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Chapel to Clear 9/11 Memorial

November 09, 2002|From Associated Press

NEW YORK — A chapel that served as refuge for relief workers after last year's terrorist attacks is trying, as gracefully as possible, to remove hundreds of spontaneous remembrances left to fade on its iron fence.

St. Paul's Chapel is working to clear the fence of tattered tributes, 10 feet at a time over several weeks. The church has promised to preserve them in case a museum wants them.

The fade-out of the memorial began a week ago, even as the church celebrates the role it played after the Sept. 11 attacks on the World Trade Center here.

A giant photograph of dust and smoke billowing around the steeple as the 110-story twin towers across the street fell is affixed to the front of the church, inviting visitors inside for an exhibit, "Out of the Dust."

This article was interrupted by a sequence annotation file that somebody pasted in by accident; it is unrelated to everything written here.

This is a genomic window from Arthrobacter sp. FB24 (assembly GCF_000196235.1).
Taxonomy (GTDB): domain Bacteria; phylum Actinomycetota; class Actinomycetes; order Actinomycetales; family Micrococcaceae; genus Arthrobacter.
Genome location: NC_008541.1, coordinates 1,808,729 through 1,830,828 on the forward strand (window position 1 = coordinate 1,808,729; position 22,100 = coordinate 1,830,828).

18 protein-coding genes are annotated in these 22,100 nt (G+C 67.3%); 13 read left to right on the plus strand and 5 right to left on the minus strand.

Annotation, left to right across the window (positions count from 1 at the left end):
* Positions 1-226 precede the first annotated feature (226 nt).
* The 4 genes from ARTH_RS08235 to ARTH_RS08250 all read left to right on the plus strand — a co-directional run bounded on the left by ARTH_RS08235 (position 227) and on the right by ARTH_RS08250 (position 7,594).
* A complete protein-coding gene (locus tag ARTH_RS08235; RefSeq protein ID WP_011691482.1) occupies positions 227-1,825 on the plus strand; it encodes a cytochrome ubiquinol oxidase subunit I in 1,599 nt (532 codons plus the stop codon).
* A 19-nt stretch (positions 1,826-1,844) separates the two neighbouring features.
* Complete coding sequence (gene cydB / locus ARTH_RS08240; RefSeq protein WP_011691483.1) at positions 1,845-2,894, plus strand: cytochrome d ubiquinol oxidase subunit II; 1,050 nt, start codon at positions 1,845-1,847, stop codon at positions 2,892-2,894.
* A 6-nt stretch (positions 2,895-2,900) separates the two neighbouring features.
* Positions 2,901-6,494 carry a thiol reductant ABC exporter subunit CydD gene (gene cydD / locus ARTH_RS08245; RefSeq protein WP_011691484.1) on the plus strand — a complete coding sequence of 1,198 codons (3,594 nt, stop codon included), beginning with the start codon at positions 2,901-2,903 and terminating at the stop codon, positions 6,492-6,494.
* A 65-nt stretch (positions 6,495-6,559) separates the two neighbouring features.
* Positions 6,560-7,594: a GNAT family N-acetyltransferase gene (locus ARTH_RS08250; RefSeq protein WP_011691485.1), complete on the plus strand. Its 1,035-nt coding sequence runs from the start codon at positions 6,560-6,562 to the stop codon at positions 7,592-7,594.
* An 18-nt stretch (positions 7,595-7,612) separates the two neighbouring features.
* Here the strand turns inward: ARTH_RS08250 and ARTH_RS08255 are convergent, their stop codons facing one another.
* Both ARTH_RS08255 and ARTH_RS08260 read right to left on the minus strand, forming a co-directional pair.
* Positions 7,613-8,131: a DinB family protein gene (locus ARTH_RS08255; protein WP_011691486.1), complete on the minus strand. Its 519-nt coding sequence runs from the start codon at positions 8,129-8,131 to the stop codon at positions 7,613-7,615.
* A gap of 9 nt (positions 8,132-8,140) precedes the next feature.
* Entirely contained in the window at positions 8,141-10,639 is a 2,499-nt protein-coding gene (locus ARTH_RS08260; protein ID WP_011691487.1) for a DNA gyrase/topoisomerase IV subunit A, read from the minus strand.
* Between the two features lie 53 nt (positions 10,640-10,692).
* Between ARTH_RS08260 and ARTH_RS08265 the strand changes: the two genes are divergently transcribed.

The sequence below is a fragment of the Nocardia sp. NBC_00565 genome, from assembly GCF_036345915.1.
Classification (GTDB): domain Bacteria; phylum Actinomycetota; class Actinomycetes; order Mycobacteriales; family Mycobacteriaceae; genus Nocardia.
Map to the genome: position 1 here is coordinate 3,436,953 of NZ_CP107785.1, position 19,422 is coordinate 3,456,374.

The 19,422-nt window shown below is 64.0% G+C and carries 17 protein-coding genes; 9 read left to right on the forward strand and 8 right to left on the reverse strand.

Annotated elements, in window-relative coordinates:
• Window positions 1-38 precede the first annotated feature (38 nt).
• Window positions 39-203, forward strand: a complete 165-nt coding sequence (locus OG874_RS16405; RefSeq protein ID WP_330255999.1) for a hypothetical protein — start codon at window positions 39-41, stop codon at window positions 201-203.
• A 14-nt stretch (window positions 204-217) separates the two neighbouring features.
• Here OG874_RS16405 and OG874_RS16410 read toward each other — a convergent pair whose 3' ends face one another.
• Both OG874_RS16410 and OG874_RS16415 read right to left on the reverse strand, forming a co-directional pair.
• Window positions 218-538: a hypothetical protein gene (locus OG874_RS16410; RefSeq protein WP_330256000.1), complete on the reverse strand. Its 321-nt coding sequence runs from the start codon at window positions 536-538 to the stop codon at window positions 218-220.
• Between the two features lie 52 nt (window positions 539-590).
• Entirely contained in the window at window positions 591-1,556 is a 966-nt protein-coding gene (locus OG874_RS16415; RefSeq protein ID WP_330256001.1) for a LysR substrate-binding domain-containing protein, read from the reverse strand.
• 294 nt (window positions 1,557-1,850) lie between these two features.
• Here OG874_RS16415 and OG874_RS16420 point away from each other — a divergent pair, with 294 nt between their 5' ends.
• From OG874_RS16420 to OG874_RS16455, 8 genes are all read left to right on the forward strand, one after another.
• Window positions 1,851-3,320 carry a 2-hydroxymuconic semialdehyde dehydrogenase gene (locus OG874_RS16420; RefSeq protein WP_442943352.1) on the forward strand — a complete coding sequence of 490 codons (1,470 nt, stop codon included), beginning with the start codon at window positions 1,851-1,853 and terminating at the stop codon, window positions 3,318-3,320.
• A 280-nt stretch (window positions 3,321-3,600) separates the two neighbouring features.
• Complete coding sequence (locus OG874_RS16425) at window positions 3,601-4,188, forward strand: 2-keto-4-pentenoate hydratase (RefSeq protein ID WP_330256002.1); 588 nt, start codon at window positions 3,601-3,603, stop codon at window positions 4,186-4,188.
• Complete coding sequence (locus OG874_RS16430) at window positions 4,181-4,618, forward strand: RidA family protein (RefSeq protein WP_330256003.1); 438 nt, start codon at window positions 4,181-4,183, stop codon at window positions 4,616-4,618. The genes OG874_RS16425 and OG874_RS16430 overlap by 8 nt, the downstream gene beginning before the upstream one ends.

Outside the chapel, visitor Karen Reynoldson of Plantation, Fla., looked at wilted flowers, tattered autographed flags and fading ink on what amounts to a quilt of thoughts and gifts for the living and the dead.

"I think they should leave them here for a while," she said. "I imagine the New Yorkers are anxious to get it down."

Across the sidewalk were dozens of tables set up by vendors hawking everything from booklets about the attacks to watches commonly sold on the street.

The slow dismantling was encouraged by some neighbors.

"It's been there over a year now. It's time to move on," said Clyde Williams, the fire safety director at a nearby building.

He said the fence can ignite painful memories. "I still feel so bad," he said, "for the people who lost their lives."

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